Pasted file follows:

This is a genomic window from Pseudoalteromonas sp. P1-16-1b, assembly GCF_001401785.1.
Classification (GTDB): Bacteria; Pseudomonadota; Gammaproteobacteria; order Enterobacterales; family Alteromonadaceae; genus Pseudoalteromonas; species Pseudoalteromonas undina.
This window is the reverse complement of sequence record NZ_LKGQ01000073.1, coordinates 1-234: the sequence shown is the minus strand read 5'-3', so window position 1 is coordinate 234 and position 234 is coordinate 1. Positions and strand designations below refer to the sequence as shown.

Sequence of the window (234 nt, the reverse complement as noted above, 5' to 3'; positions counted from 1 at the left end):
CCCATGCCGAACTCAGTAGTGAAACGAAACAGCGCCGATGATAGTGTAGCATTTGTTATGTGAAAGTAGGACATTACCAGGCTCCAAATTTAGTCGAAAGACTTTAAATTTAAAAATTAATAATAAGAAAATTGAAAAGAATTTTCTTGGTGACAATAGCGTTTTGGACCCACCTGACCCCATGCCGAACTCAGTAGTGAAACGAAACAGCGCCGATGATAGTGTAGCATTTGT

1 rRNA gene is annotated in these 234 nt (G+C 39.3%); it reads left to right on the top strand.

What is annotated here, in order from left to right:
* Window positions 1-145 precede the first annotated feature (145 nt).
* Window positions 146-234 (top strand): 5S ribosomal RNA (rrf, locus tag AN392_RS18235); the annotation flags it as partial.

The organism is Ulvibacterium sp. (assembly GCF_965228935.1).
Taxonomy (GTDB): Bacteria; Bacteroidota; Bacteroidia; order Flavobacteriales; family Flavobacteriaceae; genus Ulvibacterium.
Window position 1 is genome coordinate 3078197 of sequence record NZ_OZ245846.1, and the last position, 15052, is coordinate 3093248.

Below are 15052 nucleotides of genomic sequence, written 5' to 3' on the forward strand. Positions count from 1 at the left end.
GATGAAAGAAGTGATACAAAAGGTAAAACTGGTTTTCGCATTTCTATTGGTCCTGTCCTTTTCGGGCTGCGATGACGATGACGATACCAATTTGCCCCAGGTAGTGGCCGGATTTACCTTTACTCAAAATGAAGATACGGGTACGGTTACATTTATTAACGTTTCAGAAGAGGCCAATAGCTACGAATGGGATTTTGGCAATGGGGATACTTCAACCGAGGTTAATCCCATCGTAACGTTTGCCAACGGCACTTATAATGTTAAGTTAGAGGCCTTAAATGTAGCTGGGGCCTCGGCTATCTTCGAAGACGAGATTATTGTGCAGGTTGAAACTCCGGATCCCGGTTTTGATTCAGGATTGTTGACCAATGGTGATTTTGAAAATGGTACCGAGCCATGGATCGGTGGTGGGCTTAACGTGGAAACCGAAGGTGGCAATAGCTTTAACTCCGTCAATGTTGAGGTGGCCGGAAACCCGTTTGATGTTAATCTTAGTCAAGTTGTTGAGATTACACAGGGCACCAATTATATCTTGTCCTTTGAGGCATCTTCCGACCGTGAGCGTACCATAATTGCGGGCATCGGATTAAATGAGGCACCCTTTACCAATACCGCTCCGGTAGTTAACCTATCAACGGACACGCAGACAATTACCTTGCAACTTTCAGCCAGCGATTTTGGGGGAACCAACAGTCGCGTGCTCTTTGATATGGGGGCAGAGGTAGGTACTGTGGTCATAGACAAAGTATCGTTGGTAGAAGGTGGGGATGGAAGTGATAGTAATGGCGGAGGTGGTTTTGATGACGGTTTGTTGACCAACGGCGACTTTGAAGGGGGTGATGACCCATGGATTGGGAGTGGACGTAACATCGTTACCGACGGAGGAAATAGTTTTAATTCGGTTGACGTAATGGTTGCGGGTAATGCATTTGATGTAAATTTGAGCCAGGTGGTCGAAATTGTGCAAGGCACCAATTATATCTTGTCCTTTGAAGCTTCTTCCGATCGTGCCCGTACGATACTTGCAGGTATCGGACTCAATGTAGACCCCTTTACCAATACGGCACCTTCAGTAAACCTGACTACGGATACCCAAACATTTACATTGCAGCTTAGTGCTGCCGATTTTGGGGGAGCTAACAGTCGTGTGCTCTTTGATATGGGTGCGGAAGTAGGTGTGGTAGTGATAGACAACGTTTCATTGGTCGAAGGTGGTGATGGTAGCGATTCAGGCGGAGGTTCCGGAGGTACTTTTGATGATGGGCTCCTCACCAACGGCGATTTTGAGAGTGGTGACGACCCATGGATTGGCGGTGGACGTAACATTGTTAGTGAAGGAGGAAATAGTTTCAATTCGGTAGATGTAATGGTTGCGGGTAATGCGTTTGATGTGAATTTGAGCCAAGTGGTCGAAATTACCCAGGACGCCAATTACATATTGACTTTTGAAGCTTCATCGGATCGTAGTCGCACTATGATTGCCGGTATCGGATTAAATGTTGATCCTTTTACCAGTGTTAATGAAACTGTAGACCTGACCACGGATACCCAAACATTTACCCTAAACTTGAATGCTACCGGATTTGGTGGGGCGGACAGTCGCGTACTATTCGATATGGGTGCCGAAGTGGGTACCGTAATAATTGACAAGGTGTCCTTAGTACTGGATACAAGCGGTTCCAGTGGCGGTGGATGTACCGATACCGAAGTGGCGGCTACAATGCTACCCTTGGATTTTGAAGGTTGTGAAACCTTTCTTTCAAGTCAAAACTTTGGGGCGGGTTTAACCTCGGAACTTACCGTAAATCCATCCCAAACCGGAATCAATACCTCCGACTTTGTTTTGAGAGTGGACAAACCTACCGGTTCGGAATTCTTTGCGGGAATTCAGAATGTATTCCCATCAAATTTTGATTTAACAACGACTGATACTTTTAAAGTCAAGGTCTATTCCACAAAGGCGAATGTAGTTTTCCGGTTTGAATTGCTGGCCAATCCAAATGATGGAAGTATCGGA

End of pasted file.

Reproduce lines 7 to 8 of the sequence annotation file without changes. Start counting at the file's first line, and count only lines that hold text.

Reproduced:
What is annotated here, in order from left to right:
* Window positions 1-145 precede the first annotated feature (145 nt).